Courthouse Stage has been a staple of the park's Texas area theming since the very beginning. A bit has changed from the 1960s as the porch looks to have been redone as well as the signage. There is no longer a grassy area with a lamp post and the court house also now has a different paint scheme. It is also safe to say that the surrounding building fronts have been remodeled/modified since the "then" photo. One thing does remain the same: guests can still enjoy a great gunfight and comedy show when they visit the park during the summer months.
Southern Palace Theatre is the park's prime indoor location to catch live entertainment throughout the season. Prior to 1969, Southern Palace Theatre was an outdoor venue. The Texas heat is not too friendly in the summer months so the park decided that it was time to build a structure around the stage. Not much has changed since the 1969 season when it comes to the theatre. The doorways, pillars, gardens, and lighting fixtures remain in tact. Though the signage at the top has changed, it still resembles the original. If a guests were to walk inside they would sit on the original benches of the outdoor theatre. One prime difference, besides the maturing trees, is the support post sticking out of the top of the building. This was support for the park's AstroLift.
The comparisons between Good Time Square and Gotham city are perhaps the most extreme out of any comparisons we've done up to this point. The "then" photo shows off a view of Good Time Square from the 1970s. The bumper cars building is to the left and the Roto Disco building is to the right. Throughout the years this area changed quite a bit. The late 1980s brought in the Flashback! roller coaster and the 1950s-themed transformation into Goodtimes Square. In 2016, the park's Gotham City section of the park was quickly expanded and Goodtimes Square essentially disappeared. Today you can see the yellow, red, and black ride, Catwoman Whip. This took over the location of the bumper cars. The green structure to the right is Riddler Revenge, which took over the previous Roto Disco/Flashback! location. The winding purple and green roller coaster, The Joker, now sits in an area that would have been behind bumper cars. The only thing that remains the same from this shot is the tree that sits in the flower bed in both photos. Quite a crazy transformation this area of the park has seen.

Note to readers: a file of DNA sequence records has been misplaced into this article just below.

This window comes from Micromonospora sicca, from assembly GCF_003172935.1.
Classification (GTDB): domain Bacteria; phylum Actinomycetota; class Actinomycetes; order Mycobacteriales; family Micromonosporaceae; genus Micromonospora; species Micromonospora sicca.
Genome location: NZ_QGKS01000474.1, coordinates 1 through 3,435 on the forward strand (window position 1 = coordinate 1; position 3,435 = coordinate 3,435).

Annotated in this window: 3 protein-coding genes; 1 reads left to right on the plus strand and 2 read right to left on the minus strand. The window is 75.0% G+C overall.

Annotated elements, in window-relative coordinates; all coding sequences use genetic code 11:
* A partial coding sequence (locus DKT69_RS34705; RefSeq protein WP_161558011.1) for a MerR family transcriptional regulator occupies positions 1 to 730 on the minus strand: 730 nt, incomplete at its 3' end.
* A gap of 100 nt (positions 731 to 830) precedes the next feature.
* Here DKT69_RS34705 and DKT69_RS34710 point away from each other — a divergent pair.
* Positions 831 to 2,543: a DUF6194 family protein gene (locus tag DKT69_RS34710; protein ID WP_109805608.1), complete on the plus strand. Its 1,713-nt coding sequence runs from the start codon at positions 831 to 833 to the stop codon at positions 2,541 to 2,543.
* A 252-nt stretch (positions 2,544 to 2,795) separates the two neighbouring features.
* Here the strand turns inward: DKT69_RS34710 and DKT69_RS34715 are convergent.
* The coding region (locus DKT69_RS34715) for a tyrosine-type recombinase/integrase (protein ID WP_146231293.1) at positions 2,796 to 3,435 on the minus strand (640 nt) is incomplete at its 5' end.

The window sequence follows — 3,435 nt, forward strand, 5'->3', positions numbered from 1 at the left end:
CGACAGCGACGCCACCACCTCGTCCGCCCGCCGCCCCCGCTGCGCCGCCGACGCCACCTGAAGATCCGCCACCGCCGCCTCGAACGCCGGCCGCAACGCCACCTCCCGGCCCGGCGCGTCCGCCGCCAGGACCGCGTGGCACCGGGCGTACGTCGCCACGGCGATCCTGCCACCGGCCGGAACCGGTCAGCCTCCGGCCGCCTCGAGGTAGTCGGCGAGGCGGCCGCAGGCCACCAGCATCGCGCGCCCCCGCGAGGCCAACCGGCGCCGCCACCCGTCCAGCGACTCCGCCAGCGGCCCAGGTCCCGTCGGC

In 1969, Chevrolet came into Six Flags Over Texas and built the Cinesphere Chevy Show. This advanced technology gave guests an IMAX-type of experience in which they enjoyed a video feature that played on a 180-degree curved screen. While outside, guests could catch shade under the shown structure and view current cars from Chevrolet. Much of this location is still the same. The Cinesphere is now known as the Lone Star Theatre and shows much of the same characteristics as it did from the 1970s. Even the covered area still exists, though it looks to have been remodeled since the original construction. Unfortunately, Lone Star Theatre is not utilized often by the park and mainly serves as a relic of the past.
The entrance to Old South is one of the most unchanged features found inside the park today. Pictured on the left is a man named Randall Duell. Duell was largely responsible for the original design of Six Flags and had quite a resume to back it up. Besides his three Academy Award nominations, Randall Duell also designed for films such as Romeo & Juliet and Singin' in the Rain. As we look at both images you can see that much of the original buildings, though slightly remodeled, are left mostly in their original theme. To the left is the ice cream parlor (now Cold Stone) and to the right is the original Historical Press Bookshop (now Primo's Pizzeria). And, of course, the pillars still signify your entrance into Old South. A big thank you to the "History of Six Flags Over Texas" Facebook page for making this image available and providing historical information on Randall Duell.